Regional ministers have proposed reducing the number of East African Legislative Assembly (EALA) members elected from each partner state from nine to five, as a budget crunch bites the bloc.
The proposal comes after the 12th meeting of the Sectoral Council of Ministers of Finance and Economic/Trade Affairs that began yesterday.
A report presented to the Council shows that EALA has the highest number of sittings among all benchmarked peer regional parliamentary assemblies, making it the most expensive to run.
EALA spends the largest share of the partner states’ contributions at 35.35 percent, followed closely by the Secretariat at 35.16 percent and the East Africa Court of Justice at 7.06 percent.
The report also recommended that the number of EALA sittings be reduced to four per financial year, like its benchmarked peers, so as to reduce costs.
“That proposal is misplaced because the composition of the assembly is a treaty matter,” said Rose Akol, a member of EALA from Uganda.
EALA lawmakers slammed the report, arguing that the parliament has been a model for other regional blocs.
“The success is because EAC (East African Community) has an organ that does checks and balances. It also boasts well-established organs and institutions. So, to us, that proposal is ill-advised,” said Aden Abdikadir, an EALA member from Kenya.
“As it is, this assembly is a model in the continent. Southern African Development Community (SADC) members were here on a fact-finding mission.”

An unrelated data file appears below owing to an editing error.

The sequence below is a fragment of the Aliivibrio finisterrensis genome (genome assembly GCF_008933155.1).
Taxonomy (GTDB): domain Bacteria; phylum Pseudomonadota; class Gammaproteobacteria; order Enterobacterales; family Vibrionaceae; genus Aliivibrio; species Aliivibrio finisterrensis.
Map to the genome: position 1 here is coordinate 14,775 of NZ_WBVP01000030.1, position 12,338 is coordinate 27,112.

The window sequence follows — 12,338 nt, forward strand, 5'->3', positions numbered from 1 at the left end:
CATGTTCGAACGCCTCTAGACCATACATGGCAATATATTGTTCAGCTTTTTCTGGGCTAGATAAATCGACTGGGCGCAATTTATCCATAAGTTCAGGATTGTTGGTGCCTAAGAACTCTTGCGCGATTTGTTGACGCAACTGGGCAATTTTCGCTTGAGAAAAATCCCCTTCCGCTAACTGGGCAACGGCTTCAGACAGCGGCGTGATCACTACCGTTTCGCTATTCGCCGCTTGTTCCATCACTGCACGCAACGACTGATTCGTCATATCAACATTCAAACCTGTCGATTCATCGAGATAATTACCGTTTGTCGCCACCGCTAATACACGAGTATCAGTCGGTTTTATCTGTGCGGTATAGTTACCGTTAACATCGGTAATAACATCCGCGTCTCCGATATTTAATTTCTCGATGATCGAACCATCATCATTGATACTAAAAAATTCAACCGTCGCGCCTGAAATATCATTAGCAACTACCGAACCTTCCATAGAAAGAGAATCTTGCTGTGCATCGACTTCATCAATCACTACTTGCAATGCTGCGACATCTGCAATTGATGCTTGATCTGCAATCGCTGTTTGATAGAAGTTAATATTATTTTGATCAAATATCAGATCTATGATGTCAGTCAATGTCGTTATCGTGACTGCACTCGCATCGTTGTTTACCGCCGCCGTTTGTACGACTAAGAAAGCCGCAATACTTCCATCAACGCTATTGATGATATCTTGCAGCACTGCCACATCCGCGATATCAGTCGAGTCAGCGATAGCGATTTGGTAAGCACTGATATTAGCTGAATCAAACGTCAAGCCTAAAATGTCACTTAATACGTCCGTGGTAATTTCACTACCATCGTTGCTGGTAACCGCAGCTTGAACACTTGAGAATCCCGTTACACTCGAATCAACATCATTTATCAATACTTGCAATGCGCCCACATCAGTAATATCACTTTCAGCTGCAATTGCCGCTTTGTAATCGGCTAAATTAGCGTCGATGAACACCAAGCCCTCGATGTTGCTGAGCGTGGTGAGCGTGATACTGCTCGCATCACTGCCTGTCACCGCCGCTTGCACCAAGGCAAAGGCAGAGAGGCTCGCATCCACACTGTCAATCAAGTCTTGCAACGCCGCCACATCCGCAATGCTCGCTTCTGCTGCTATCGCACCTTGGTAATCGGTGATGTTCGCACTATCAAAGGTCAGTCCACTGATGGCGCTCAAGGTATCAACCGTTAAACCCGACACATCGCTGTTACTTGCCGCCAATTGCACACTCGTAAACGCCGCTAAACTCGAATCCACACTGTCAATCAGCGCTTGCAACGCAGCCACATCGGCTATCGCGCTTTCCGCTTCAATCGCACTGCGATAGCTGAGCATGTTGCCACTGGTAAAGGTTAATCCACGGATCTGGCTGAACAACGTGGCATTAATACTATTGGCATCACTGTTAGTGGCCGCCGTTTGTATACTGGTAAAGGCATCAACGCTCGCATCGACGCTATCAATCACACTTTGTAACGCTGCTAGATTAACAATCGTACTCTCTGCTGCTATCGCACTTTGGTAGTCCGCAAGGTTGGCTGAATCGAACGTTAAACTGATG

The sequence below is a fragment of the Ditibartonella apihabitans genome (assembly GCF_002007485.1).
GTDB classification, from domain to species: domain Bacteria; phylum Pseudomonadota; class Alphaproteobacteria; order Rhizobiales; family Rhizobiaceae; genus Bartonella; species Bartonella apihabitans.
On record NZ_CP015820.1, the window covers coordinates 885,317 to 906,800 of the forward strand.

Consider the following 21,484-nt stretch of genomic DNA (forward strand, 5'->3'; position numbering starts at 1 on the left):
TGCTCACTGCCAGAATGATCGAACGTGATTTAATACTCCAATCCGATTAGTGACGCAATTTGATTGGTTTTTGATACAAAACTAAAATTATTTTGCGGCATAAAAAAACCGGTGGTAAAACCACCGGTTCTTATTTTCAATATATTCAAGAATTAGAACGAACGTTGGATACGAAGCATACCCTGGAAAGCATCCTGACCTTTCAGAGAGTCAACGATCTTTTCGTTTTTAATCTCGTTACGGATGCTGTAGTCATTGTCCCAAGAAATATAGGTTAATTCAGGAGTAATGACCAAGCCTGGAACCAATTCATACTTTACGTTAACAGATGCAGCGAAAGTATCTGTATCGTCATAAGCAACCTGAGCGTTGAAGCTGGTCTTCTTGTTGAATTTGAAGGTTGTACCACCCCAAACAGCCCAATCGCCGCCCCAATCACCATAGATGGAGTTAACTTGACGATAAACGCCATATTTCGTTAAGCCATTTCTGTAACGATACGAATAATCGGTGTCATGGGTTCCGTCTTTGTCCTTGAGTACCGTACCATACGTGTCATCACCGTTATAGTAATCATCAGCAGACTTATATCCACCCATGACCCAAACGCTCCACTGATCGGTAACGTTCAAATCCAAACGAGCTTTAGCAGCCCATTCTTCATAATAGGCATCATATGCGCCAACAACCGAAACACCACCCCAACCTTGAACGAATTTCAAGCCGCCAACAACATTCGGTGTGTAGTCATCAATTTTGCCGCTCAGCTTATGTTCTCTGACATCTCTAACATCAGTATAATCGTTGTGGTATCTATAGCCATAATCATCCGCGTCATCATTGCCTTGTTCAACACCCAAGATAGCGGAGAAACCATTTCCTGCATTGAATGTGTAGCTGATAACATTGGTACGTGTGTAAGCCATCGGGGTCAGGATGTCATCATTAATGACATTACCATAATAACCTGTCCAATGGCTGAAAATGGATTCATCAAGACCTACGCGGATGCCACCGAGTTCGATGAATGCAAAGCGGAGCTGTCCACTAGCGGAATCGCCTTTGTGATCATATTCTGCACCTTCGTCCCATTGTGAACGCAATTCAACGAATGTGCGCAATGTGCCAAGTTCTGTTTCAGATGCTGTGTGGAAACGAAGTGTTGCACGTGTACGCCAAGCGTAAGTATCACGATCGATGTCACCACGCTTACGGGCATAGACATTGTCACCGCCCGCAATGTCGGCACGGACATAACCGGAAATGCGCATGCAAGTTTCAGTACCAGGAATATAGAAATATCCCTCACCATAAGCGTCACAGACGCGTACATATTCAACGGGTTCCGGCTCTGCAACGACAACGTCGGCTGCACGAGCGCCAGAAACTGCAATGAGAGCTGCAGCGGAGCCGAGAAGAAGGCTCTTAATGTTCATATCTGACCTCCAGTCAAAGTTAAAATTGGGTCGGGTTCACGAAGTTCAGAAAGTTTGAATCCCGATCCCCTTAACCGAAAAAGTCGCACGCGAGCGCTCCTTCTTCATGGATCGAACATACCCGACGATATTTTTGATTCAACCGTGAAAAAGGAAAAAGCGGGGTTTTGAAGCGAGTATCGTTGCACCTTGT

Each EAC state is represented in the regional parliament by nine members, who serve not more than two terms of five years each.
“EALA members are paid a monthly salary plus a sitting allowance. Instead, if they are seconded from Partner States National Assemblies, they will only earn a sitting allowance during the period they are required as is the case in other RECS such as SADC and Economic Community of West African States (ECOWAS),” part of the proposal says.
The report also says the EALA’s mode of operation mirrors that of sovereign states, with powers to make its own rules of procedure and to create committees.
In composition, EALA has the highest number of members per country compared with the AU Pan-African Parliament, SADC Parliamentary Forum, Ecowas Parliament, Network of Parliamentarians of Central Africa and Arab Inter-Parliamentary Union.
“One of the reasons they are jumping on the powers and the strength of the assembly is our role in terms of carrying out oversight in the community. So we see this as a fight-back because the community’s funds have been misappropriated,” said Paul Musamali, an EALA member from Uganda.